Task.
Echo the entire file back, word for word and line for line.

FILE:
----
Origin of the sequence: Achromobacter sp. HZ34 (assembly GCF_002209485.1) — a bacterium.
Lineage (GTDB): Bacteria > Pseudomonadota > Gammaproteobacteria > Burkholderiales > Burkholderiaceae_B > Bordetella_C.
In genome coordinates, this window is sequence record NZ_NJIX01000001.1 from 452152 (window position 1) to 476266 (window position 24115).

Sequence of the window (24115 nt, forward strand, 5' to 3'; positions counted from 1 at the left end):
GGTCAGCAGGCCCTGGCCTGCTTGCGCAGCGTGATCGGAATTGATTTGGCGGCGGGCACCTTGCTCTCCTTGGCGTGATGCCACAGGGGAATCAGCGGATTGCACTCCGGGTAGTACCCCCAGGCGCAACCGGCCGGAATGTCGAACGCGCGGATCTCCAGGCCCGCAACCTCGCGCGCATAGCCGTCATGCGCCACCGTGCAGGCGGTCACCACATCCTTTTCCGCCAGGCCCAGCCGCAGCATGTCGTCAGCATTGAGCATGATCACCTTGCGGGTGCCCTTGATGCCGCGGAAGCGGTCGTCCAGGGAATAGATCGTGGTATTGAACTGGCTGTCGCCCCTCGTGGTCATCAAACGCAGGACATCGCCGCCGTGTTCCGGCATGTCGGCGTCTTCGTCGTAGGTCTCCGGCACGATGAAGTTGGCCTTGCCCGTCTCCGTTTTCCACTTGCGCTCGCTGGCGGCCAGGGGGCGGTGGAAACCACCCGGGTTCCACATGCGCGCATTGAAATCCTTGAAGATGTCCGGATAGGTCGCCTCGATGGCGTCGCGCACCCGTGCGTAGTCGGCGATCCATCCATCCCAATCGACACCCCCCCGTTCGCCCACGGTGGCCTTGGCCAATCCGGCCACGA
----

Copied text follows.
Origin of the sequence: Achromobacter sp. HZ34 (assembly GCF_002209485.1) — a bacterium.
Lineage (GTDB): Bacteria > Pseudomonadota > Gammaproteobacteria > Burkholderiales > Burkholderiaceae_B > Bordetella_C.
In genome coordinates, this window is sequence record NZ_NJIX01000001.1 from 452152 (window position 1) to 476266 (window position 24115).

Sequence of the window (24115 nt, forward strand, 5' to 3'; positions counted from 1 at the left end):
GGTCAGCAGGCCCTGGCCTGCTTGCGCAGCGTGATCGGAATTGATTTGGCGGCGGGCACCTTGCTCTCCTTGGCGTGATGCCACAGGGGAATCAGCGGATTGCACTCCGGGTAGTACCCCCAGGCGCAACCGGCCGGAATGTCGAACGCGCGGATCTCCAGGCCCGCAACCTCGCGCGCATAGCCGTCATGCGCCACCGTGCAGGCGGTCACCACATCCTTTTCCGCCAGGCCCAGCCGCAGCATGTCGTCAGCATTGAGCATGATCACCTTGCGGGTGCCCTTGATGCCGCGGAAGCGGTCGTCCAGGGAATAGATCGTGGTATTGAACTGGCTGTCGCCCCTCGTGGTCATCAAACGCAGGACATCGCCGCCGTGTTCCGGCATGTCGGCGTCTTCGTCGTAGGTCTCCGGCACGATGAAGTTGGCCTTGCCCGTCTCCGTTTTCCACTTGCGCTCGCTGGCGGCCAGGGGGCGGTGGAAACCACCCGGGTTCCACATGCGCGCATTGAAATCCTTGAAGATGTCCGGATAGGTCGCCTCGATGGCGTCGCGCACCCGTGCGTAGTCGGCGATCCATCCATCCCAATCGACACCCCCCCGTTCGCCCACGGTGGCCTTGGCCAATCCGGCCACGA